Vocal imitation is a key part of how humans learn to speak. New research shows that bats babble to learn and use baby talk to teach, just like people do.
Do chimpanzee talk to each other? Scientists follow and record chimpanzees in the wild to find out – and to fill in details about how human language might have evolved.
A linguistics scholar explains why the loss of Arabic in Israel would be a loss of history, culture and possibly human rights.
With the taboo on swearing loosening over the past few decades, will profanity lose its effectiveness in spoken language?
Humans have invented many technologies to survive better – spears, pots, calculators, even language. With language, however, the raw material used to fashion the technology is the human body itself.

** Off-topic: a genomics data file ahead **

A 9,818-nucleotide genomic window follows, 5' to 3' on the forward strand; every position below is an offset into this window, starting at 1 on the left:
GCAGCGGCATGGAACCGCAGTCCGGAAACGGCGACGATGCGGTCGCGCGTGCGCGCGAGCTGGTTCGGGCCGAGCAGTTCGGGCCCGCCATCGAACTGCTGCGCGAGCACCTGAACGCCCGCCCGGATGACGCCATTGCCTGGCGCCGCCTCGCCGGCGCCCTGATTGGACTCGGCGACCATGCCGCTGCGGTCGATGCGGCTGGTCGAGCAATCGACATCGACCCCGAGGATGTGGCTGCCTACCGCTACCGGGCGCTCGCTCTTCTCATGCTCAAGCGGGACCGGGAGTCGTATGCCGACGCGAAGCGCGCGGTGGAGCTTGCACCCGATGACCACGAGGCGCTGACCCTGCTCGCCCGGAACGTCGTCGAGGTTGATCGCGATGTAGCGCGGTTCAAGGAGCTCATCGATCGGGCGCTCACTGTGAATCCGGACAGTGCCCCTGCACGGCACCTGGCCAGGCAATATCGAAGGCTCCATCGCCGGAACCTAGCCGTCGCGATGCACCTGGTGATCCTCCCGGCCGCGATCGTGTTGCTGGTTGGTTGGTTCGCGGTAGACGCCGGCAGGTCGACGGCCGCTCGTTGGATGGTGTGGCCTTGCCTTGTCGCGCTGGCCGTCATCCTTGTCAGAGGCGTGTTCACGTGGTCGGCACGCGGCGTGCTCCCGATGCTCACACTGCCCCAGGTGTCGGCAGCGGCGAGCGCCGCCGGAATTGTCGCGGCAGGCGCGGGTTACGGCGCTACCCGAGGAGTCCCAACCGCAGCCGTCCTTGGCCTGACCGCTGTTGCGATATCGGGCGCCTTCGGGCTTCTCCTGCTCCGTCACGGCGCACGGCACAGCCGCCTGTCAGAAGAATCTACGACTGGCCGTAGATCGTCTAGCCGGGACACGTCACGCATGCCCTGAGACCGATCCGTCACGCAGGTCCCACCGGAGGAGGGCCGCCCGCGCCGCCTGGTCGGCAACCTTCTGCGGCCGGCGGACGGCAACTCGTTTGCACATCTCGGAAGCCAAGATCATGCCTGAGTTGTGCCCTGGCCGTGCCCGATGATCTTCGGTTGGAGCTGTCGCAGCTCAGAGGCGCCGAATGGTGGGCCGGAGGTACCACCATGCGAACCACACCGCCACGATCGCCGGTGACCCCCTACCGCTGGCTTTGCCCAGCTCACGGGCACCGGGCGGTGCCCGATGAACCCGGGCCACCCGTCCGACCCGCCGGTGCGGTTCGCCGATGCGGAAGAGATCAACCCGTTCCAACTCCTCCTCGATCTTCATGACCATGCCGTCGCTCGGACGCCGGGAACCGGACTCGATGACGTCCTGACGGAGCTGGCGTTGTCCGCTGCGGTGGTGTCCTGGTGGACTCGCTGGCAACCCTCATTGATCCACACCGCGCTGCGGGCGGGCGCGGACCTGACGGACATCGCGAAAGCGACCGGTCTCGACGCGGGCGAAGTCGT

A clever proces similar to Google’s image search is helping to preserve some of the world’s 7,000 languages that are at risk of disappearing.
There are hundreds of different languages spoken in the Pacific region that could be lost. So it’s important to safeguard what recordings we have in a digital archive available to all.
The discovery that “Huh?” crops up in many languages may have won the researchers an Ig Nobel Prize. But they found much more than that in their search for the universals in language.
Beyond the cool factor of figuring out hominin hearing capacities two million years ago, these findings could help answer the tantalizing question of when did human vocalized language first emerge.
What can a bunch of people grunting in a lab teach us about our capacity to create language systems? A lot about the gesture- or vocalization-based origins of language.